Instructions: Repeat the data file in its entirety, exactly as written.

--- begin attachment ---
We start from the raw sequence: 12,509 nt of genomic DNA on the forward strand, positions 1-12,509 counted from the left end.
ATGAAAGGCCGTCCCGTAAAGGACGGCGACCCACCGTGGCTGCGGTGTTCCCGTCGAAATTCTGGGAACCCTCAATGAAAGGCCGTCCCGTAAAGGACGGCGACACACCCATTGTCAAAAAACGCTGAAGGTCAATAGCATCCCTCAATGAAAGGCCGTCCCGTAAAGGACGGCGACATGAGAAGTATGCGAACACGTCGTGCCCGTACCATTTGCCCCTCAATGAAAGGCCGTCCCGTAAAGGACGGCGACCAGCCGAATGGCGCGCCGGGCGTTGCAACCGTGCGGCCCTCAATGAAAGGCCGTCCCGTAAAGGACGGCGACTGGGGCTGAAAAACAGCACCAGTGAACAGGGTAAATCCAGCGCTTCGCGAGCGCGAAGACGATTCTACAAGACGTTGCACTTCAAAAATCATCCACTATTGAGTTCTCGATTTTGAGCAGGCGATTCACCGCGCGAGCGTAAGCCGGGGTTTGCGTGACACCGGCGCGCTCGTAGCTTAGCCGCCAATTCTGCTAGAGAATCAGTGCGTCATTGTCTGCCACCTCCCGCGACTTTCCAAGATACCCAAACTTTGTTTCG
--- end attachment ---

We start from the raw sequence: 12,509 nt of genomic DNA on the forward strand, positions 1-12,509 counted from the left end.
ATGAAAGGCCGTCCCGTAAAGGACGGCGACCCACCGTGGCTGCGGTGTTCCCGTCGAAATTCTGGGAACCCTCAATGAAAGGCCGTCCCGTAAAGGACGGCGACACACCCATTGTCAAAAAACGCTGAAGGTCAATAGCATCCCTCAATGAAAGGCCGTCCCGTAAAGGACGGCGACATGAGAAGTATGCGAACACGTCGTGCCCGTACCATTTGCCCCTCAATGAAAGGCCGTCCCGTAAAGGACGGCGACCAGCCGAATGGCGCGCCGGGCGTTGCAACCGTGCGGCCCTCAATGAAAGGCCGTCCCGTAAAGGACGGCGACTGGGGCTGAAAAACAGCACCAGTGAACAGGGTAAATCCAGCGCTTCGCGAGCGCGAAGACGATTCTACAAGACGTTGCACTTCAAAAATCATCCACTATTGAGTTCTCGATTTTGAGCAGGCGATTCACCGCGCGAGCGTAAGCCGGGGTTTGCGTGACACCGGCGCGCTCGTAGCTTAGCCGCCAATTCTGCTAGAGAATCAGTGCGTCATTGTCTGCCACCTCCCGCGACTTTCCAAGATACCCAAACTTTGTTTCG